Process costing is a term used in cost accounting to describe one method for collecting and assigning manufacturing costs to the units produced. Processing cost is used when nearly identical units are mass produced. (Job costing or job order costing is a method used when the units manufactured vary significantly from one another.)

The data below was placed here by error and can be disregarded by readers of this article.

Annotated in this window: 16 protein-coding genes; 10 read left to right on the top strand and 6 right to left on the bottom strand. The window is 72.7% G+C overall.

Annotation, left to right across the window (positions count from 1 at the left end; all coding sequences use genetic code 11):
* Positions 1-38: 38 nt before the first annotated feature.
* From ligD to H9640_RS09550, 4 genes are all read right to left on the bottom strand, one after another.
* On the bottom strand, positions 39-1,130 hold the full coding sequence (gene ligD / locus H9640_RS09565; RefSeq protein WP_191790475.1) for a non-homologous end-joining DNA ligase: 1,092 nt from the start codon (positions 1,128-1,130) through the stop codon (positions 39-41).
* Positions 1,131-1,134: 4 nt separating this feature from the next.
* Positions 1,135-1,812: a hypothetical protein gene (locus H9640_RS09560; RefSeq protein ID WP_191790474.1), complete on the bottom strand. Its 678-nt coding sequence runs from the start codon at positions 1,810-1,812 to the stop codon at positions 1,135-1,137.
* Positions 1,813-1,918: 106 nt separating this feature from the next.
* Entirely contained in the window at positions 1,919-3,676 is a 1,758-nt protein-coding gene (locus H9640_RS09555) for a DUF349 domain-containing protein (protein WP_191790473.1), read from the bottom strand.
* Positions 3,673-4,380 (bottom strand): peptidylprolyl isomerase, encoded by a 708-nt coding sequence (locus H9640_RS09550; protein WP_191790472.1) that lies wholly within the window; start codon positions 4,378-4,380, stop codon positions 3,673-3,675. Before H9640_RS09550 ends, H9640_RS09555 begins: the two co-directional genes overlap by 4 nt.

To illustrate process costing, let's assume that a product requires several processing operations—each of which occurs in a separate department. The costs of Department One for the month of June amount to $150,000 of direct materials and $225,000 of conversion costs (direct labor and manufacturing overhead). If the number of units processed in June in Department One is the equivalent of 100,000 units, the per unit cost of the products processed in Department One in June will be $1.50 for direct materials and $2.25 for conversion costs. These costs will then be transferred to Department Two and its processing costs will be added to the cost of the units.

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